Aggregate Contractual Obligations

The Company has contractual obligations for debt, operating leases, tax indemnifications, purchase obligations, unfunded pension and post-retirement benefit plans and tax liabilities that were summarized in a table of aggregate contractual obligations for the year ended December 31, 2008 disclosed in the Annual Report on Form 10-K. There have been no material changes to those obligations since December 31, 2008.

Information Concerning Forward Looking Statements

Certain of the statements contained in this report (other than the historical financial data and other statements of historical fact), including, without limitation, statements as to management’s expectations and beliefs, are forward-looking statements. These forward-looking statements were based on various facts and were derived utilizing numerous important assumptions and other important factors, and changes in such facts, assumptions or factors could cause actual results to differ materially from those in the forward-looking statements. Forward-looking statements include the information concerning our future financial performance, financial condition, liquidity, business strategy, projected plans and objectives. Statements preceded by, followed by or that otherwise include the words “believes,” “expects,” “anticipates,” “strategies,” “prospects,” “intends,” “projects,” “estimates,” “plans,” “may increase,” “may fluctuate,” and similar expression or future or conditional verbs such as “will,” “should,” “would,” “may” and “could” are generally forward looking in nature and not historical facts. This report includes important information as to risk factors in “Item 1. Business”, “Item 1A. Risk Factors”, and “Item 7. Management’s Discussion and Analysis of Financial Condition and Results of Operations.” Many important factors could cause actual results to differ materially from management’s expectations, including:

 

   

adverse developments in general business, economic and political conditions or any outbreak or escalation of hostilities on a national, regional or international basis;

 

   

changes in international or U.S. economic conditions, such as inflation, interest rate fluctuations, foreign exchange rate fluctuations or recessions in our markets;

 

   

unpredictable difficulties or delays in the development of new product technology;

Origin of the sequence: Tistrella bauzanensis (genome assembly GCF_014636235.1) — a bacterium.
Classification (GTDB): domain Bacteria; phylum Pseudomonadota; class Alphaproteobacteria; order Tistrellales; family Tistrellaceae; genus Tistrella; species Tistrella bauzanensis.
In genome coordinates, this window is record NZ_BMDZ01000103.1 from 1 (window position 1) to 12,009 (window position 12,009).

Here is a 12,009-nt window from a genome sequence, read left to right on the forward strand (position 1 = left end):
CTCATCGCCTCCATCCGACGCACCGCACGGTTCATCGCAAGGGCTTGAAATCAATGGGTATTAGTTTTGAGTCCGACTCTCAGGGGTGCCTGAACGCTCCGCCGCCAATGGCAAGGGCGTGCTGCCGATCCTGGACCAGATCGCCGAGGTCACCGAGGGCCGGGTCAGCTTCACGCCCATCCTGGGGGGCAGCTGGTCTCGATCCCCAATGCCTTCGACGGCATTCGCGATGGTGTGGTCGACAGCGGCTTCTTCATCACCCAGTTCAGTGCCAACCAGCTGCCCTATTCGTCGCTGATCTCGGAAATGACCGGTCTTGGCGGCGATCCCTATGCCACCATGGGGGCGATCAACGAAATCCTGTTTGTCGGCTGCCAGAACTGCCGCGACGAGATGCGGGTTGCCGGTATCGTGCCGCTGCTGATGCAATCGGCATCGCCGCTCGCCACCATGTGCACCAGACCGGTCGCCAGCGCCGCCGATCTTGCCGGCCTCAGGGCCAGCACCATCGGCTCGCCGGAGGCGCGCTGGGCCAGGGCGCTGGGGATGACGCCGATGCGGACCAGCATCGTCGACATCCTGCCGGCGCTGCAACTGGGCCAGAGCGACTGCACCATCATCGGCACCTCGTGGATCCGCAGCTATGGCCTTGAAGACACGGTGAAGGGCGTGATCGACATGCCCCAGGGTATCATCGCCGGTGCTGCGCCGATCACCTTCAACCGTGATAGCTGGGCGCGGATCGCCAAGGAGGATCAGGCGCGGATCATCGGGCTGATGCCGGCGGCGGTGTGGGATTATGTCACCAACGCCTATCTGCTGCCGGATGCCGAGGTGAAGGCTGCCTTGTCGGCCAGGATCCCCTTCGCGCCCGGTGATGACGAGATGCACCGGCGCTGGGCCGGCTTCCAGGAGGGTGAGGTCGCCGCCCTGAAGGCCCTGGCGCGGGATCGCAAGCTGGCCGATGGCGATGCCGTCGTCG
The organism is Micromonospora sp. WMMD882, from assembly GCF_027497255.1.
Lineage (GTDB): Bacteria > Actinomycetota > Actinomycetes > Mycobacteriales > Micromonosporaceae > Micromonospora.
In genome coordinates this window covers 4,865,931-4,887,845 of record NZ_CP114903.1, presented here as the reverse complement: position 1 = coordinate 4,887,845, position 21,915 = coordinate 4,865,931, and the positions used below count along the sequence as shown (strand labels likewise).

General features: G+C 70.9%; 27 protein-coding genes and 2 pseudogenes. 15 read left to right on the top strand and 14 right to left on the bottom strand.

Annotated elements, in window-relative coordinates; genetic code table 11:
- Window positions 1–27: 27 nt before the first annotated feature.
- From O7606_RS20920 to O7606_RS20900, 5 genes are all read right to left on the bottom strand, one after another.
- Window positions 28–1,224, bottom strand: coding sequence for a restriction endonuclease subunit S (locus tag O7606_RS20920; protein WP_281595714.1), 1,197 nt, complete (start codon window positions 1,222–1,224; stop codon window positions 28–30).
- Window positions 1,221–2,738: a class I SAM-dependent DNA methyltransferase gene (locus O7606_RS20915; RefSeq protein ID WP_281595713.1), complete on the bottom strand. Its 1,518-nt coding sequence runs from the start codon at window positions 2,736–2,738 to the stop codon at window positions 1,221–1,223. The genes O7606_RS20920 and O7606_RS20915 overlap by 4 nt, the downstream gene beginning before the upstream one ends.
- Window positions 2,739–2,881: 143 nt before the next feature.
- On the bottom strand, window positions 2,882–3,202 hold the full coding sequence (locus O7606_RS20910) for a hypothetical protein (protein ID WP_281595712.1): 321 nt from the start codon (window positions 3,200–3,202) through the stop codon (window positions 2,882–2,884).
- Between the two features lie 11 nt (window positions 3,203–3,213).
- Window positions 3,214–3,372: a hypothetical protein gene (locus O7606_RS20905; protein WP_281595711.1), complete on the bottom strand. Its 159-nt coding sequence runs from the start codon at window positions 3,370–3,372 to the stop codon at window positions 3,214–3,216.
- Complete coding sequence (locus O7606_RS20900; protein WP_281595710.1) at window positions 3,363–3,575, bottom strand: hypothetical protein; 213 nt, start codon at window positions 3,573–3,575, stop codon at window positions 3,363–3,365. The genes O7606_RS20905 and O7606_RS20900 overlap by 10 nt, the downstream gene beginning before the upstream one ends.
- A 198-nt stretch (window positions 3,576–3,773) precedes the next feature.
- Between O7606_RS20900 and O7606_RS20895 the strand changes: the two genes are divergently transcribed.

pricing changes to our supplies or products or those of our competitors, and other competitive pressures on pricing and sales;

 

   

adverse developments in the business of our key customers;

 

   

changes in the environmental regulations that affect our current and future products;

 

   

competition in our existing and future lines of business and the financial resources of competitors;

 

   

our failure to comply with regulations and any changes in regulations;

 

   

our failure to complete potential future acquisitions or to realize benefits from completed acquisitions;

 

   

our ability to access credit markets or capital markets on a favorable basis or at all;

 

27


   

continued turmoil and instability in the credit markets;

 

   

our inability to implement our growth plan;

 

   

the loss of any of our senior management;

 

   

difficulties in obtaining or retaining the management and other human resource competencies that we need to achieve our business objectives;

 

   

labor relations;

 

   

risks inherent in operating in foreign countries, including exposure to local economic conditions, government regulation, currency restrictions and other restraints, changes in tax laws, expropriation, political instability and diminished ability to legally enforce our contractual rights;

 

   

the actual level of commercial vehicle production in our end-markets;

 

   

periodic changes to contingent liabilities, including those associated with litigation matters and government investigations; and

 

   

a fine assessed by the European Commission in excess of our funding capability at that time.

Except for our ongoing obligations to disclose material information under the federal securities laws, we undertake no obligation to release publicly any revisions to any forward-looking statements, to report events or to report the occurrence of unanticipated events unless we are required to do so by law.

Critical Accounting Policies and Estimates